Oregon’s Hard to Fill Vacancies
Oregon’s Employment Dept. issued an analysis of its first job vacancy survey question on whether each job opening was “difficult to fill.” Employers described nearly half (44 percent) of the job openings available in Fall 2012 as difficult to fill (no more precise definition was used).
The report, Two-Fifths of Oregon’s Job Vacancies Are Difficult to Fill, includes detailed analyses of hard-to-fill vacancies by educational and experience requirements, wage, and by occupation and industry. The four most common explanations that employers gave for the difficulty (accounting for nearly two-thirds of all reasons) were a lack of qualified applicants or unfavorable working conditions (tied at 18 percent) — such as irregular hours or too few or too many hours, or stressful or physically demanding work; a lack of applicants period (15 percent); and lack of work experience (13 percent).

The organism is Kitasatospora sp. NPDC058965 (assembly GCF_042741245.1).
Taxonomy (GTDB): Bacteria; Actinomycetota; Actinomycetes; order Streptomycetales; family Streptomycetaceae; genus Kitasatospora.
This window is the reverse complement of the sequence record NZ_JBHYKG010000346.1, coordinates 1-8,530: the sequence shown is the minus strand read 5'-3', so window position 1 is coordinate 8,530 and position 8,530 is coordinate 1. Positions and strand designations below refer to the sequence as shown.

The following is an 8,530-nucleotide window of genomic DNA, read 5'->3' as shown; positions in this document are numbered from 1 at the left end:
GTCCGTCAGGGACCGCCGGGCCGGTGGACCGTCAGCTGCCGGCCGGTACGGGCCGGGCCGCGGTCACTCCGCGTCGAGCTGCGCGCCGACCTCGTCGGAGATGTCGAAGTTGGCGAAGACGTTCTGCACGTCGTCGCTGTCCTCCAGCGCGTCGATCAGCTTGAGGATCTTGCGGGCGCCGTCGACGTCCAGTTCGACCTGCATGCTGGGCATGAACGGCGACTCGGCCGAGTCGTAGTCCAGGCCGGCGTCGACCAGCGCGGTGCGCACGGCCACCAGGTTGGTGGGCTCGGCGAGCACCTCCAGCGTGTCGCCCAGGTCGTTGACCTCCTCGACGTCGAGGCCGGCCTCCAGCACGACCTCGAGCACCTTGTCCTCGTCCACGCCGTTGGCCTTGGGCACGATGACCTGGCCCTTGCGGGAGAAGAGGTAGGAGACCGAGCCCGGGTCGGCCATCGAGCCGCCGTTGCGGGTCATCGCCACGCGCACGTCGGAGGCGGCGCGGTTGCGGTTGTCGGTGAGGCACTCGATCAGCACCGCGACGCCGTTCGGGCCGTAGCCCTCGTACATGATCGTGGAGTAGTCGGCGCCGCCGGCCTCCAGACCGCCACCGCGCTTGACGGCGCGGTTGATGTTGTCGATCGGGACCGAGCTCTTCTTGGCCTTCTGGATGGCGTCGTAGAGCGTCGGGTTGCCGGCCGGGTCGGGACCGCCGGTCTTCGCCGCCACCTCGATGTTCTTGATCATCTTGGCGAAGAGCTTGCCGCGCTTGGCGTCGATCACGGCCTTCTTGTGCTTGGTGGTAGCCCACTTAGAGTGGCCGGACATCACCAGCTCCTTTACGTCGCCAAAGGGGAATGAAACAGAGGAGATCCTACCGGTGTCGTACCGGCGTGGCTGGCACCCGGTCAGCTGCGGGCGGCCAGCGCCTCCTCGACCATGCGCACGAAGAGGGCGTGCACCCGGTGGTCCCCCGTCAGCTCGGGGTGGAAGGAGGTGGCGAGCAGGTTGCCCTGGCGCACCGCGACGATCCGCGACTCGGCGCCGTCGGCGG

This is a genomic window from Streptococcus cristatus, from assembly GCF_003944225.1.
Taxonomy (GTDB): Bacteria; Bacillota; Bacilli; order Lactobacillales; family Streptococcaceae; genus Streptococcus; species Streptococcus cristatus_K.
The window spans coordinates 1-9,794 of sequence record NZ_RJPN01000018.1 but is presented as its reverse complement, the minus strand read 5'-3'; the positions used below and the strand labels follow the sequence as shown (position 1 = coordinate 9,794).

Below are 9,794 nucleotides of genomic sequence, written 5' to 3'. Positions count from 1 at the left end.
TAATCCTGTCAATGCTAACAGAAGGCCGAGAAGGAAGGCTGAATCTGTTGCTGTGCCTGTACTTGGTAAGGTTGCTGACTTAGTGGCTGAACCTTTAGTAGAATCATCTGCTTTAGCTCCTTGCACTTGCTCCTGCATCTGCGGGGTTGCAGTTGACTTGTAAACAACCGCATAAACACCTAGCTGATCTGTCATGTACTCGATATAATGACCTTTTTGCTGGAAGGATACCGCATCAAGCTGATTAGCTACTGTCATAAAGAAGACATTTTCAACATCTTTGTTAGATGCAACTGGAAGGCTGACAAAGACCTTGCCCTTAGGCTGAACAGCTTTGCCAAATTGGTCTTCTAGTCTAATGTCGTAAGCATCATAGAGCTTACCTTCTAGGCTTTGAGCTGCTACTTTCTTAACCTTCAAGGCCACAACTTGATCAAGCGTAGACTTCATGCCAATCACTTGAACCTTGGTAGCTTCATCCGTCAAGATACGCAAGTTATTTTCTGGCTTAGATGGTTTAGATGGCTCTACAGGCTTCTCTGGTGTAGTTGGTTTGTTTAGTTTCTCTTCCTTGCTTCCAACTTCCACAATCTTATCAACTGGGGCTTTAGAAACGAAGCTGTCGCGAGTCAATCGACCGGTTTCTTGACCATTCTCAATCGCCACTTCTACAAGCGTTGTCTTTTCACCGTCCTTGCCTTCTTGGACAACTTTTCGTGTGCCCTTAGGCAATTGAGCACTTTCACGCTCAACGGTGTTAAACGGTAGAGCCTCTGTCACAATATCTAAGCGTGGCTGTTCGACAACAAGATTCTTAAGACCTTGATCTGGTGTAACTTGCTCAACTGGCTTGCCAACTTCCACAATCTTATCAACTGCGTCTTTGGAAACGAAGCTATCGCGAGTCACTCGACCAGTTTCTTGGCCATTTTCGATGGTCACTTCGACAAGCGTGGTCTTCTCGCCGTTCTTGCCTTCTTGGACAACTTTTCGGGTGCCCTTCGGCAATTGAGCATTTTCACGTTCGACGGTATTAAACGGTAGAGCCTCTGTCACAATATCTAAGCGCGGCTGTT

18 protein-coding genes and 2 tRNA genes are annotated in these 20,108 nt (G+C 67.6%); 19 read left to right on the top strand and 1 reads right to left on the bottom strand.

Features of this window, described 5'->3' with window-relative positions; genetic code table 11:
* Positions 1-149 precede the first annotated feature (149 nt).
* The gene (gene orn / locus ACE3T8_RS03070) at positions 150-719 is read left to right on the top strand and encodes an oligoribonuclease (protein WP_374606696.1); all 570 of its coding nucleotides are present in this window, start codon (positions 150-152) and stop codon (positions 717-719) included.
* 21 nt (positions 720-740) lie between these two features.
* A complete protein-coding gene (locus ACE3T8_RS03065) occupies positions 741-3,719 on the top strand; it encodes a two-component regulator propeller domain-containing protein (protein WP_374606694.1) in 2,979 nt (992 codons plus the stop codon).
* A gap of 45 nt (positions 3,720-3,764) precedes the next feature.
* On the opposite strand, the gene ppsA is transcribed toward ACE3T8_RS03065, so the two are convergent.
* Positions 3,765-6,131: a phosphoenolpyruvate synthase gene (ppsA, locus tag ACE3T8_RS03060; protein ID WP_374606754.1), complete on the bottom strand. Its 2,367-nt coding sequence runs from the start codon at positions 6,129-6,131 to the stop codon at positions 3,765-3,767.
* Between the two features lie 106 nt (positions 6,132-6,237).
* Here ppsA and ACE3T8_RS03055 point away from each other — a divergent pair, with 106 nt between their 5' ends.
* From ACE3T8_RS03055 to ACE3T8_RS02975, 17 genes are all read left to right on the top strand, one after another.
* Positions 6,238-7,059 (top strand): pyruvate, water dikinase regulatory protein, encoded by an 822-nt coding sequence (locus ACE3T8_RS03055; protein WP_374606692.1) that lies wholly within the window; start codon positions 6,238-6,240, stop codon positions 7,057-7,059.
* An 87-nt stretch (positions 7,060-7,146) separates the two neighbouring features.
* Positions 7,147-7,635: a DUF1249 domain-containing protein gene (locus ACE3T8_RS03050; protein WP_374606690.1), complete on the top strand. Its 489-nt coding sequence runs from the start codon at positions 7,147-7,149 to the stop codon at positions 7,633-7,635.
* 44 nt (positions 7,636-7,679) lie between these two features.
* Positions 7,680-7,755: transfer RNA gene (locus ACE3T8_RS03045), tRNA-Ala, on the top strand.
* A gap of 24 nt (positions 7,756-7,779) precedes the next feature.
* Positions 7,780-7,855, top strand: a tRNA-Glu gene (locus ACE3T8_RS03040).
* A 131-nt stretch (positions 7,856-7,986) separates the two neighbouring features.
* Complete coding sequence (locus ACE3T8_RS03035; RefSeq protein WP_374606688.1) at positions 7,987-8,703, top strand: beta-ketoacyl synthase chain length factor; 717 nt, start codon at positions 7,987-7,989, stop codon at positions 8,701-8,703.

Large employers (with more than 100 employees) had the least difficulty filling positions, while medium-sized employers had the most. Hard-to-fill openings were more likely to require a year or more of work experience or education beyond high school, and were higher paid. However, the study noted that there was not a clear relationship between increasing education and increasing difficulty filling positions. Oregon has conducted a job vacancy survey annually every year since 2008, and several studies from the state’s job vacancy survey can be found at the Oregon WorkSource Quality Info Publications site.
Modified On : October 17, 2013
Type : Thread
Viewed : 705
In Relation : Real-Time Data (especially job vacancies)